What you need to know:
- Over the years, some serving UPDF officers have been accused of allegedly making political statements. We look back at some of the most prominent and what became of the allegations.
Recently, the Commander of Land Forces of the Uganda People’s Defence Forces (UPDF), Lt Gen Muhoozi Kainerugaba, was sued for allegedly engaging in political activities and pronouncements.
The First Son was summoned by the Constitutional Court together with the Chief of Defence Forces, Gen Wilson Mbadi, and Attorney General Kiryowa Kiwanuka.
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Lawyer Gawaya Tegulle petitioned the court, challenging what he called unconstitutional acts by Gen Muhoozi of engaging in political activities and pronouncements as he celebrated his 48th birthday last month despite being a serving army officer.
But Gen Muhoozi is not the first army officer to be accused of making political statements.
Gen Aronda accused
In January 2013, at the launch of UPDF’s Tarehe Sita week in Kampala, then Chief of Defence Forces (CDF), Gen Aronda Nyakairima (RIP), warned that “the military would not allow bad politics to take Uganda back into turmoil”.
He said the message about a possible coup was well taken for those it was intended, warning them that should they not change course, “other things will be brought into play”.
This was at the height of disagreements between Parliament and the Executive after the death of Cerinah Nebanda, the former Butaleja Woman MP. Then Defence minister Crispus Kiyonga, had days earlier said the army was watching events and there was a possibility that it could take over should politicians in Parliament continue “not showing seriousness” to solve the problems facing the country.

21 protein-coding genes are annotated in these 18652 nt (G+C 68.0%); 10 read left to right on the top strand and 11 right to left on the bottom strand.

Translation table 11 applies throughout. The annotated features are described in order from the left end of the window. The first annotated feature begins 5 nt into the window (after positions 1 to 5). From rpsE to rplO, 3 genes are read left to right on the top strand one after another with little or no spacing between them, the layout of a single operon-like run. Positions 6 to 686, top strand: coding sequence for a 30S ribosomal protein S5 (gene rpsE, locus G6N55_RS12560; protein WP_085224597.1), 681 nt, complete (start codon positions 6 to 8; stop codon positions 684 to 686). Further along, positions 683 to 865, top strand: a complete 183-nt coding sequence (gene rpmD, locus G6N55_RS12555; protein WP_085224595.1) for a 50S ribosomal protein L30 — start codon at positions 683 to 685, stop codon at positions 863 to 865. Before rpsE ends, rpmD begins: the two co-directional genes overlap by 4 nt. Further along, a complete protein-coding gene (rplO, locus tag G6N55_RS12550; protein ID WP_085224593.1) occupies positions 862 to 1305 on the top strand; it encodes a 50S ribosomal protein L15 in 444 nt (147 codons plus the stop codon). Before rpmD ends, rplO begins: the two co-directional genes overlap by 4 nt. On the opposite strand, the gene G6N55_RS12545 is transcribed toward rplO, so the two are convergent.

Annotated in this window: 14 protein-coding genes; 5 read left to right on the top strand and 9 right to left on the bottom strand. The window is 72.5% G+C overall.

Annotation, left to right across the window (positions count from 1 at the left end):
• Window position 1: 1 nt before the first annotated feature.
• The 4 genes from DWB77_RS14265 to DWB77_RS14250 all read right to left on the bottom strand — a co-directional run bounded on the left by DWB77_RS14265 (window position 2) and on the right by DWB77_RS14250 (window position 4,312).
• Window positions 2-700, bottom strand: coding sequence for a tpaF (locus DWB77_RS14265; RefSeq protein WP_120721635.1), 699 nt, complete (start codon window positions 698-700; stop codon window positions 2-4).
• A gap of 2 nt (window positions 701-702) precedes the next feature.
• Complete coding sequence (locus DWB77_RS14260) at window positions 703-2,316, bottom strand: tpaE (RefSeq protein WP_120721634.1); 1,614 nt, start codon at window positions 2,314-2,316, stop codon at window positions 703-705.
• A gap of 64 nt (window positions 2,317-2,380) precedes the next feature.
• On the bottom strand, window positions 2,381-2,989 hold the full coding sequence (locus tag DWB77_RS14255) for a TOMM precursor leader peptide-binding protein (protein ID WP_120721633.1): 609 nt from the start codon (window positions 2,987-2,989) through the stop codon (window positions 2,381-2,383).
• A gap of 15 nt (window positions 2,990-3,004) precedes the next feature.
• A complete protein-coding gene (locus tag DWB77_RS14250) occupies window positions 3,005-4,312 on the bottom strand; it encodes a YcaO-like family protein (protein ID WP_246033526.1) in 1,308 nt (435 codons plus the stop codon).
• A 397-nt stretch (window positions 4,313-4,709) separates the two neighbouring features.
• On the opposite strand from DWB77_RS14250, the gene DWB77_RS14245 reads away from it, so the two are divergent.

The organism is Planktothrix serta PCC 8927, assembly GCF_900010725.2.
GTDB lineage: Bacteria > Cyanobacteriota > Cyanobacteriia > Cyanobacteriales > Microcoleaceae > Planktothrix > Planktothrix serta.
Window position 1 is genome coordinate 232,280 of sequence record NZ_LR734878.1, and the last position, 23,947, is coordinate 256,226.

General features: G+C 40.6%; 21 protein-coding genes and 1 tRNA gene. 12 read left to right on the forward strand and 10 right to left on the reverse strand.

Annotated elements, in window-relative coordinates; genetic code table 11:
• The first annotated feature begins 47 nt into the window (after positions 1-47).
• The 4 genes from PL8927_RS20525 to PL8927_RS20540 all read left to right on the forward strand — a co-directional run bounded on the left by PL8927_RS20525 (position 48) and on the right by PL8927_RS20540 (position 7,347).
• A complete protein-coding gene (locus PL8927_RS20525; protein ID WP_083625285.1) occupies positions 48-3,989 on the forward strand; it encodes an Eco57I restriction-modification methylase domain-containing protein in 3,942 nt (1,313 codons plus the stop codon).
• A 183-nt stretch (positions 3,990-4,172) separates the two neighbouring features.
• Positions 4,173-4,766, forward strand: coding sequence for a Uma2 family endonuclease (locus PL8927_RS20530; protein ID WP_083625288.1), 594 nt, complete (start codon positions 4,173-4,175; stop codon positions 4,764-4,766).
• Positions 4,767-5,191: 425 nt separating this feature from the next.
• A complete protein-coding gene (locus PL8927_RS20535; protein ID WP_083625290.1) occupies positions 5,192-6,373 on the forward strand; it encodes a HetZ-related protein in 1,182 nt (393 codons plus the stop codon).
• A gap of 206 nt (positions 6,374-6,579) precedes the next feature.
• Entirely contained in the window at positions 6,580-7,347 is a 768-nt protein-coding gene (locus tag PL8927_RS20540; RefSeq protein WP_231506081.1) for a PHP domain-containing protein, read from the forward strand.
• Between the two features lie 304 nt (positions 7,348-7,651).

Days later, President Museveni was also quoted making similar remarks to ruling NRM party MPs at their retreat at Kyankwanzi. Mr Museveni said the military would not allow the “confusion” in Parliament to continue.
Gen Aronda, together with Kiyonga, were later summoned by Parliament. The CDF was also sued by then Luweero Woman MP Brenda Nabukenya, but the case was thrown out by then Nakawa Chief Magistrate Joyce Kabagye.
Then army spokesperson, Col Felix Kulayigye, said the comments about a possible coup in Uganda had been exaggerated by the media.
Aronda’s statement caused him a brush with some MPs and members of the public. He later said his comments had been taken out of context.
“The army chief argued that his remarks, made during the launching of the Tarehe Sita celebrations in Kampala last week, were taken out context by journalists,” wrote New Vision, of January 30, 2013.
He made his retraction at Paidha Cultural Centre in Zombo District where he had gone for the Tarehe Sita celebrations.
The UPDF did not reprimand Gen Aronda.
Officers in presidential campaigns
During the 2021 campaign season, a serving UPDF was accused of openly canvassing votes for presidential candidate Yoweri Museveni.
On the front page, Saturday Monitor of October 31, 2020, ran a story titled ‘Army on the spot again over partisan politics’.
It quoted Brig Deus Sande, the commander of UPDF Mechanised Brigade in Masaka, as having said: “As long as we are still existing, we are not here to give out power. I have heard the other one telling you that don’t say this, but even if you say this, we are not ready to give out to the people who are ideologically bankrupt…don’t think we are planning a handover, actually we are consolidating…where Uganda is today is not where it was years back. It’s up to you to decide if Uganda is to become Somalia, which is in anarchy, or not.”
Brig Sande was criticised by some members of the public, including former army commander (Rtd) Maj Gen Mugisha Muntu, who called the utterances reckless, especially at a time when the country was holding general elections.